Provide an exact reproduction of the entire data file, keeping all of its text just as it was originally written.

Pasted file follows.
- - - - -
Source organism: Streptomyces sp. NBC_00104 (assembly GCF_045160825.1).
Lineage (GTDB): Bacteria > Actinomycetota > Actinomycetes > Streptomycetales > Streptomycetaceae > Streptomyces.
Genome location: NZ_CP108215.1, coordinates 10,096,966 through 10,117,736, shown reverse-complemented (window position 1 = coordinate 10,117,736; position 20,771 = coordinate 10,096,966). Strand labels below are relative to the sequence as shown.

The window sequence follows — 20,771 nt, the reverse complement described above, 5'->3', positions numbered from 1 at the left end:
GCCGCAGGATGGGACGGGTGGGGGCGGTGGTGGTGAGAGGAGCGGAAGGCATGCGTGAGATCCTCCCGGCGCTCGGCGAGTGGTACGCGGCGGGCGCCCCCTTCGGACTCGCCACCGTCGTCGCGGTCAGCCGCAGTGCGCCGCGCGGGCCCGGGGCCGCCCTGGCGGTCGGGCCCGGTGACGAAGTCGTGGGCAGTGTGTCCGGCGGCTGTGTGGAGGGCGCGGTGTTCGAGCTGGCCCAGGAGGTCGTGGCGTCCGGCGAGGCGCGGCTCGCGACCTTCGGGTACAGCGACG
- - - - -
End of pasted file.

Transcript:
Source organism: Streptomyces sp. NBC_00104 (assembly GCF_045160825.1).
Lineage (GTDB): Bacteria > Actinomycetota > Actinomycetes > Streptomycetales > Streptomycetaceae > Streptomyces.
Genome location: NZ_CP108215.1, coordinates 10,096,966 through 10,117,736, shown reverse-complemented (window position 1 = coordinate 10,117,736; position 20,771 = coordinate 10,096,966). Strand labels below are relative to the sequence as shown.

The window sequence follows — 20,771 nt, the reverse complement described above, 5'->3', positions numbered from 1 at the left end:
GCCGCAGGATGGGACGGGTGGGGGCGGTGGTGGTGAGAGGAGCGGAAGGCATGCGTGAGATCCTCCCGGCGCTCGGCGAGTGGTACGCGGCGGGCGCCCCCTTCGGACTCGCCACCGTCGTCGCGGTCAGCCGCAGTGCGCCGCGCGGGCCCGGGGCCGCCCTGGCGGTCGGGCCCGGTGACGAAGTCGTGGGCAGTGTGTCCGGCGGCTGTGTGGAGGGCGCGGTGTTCGAGCTGGCCCAGGAGGTCGTGGCGTCCGGCGAGGCGCGGCTCGCGACCTTCGGGTACAGCGACG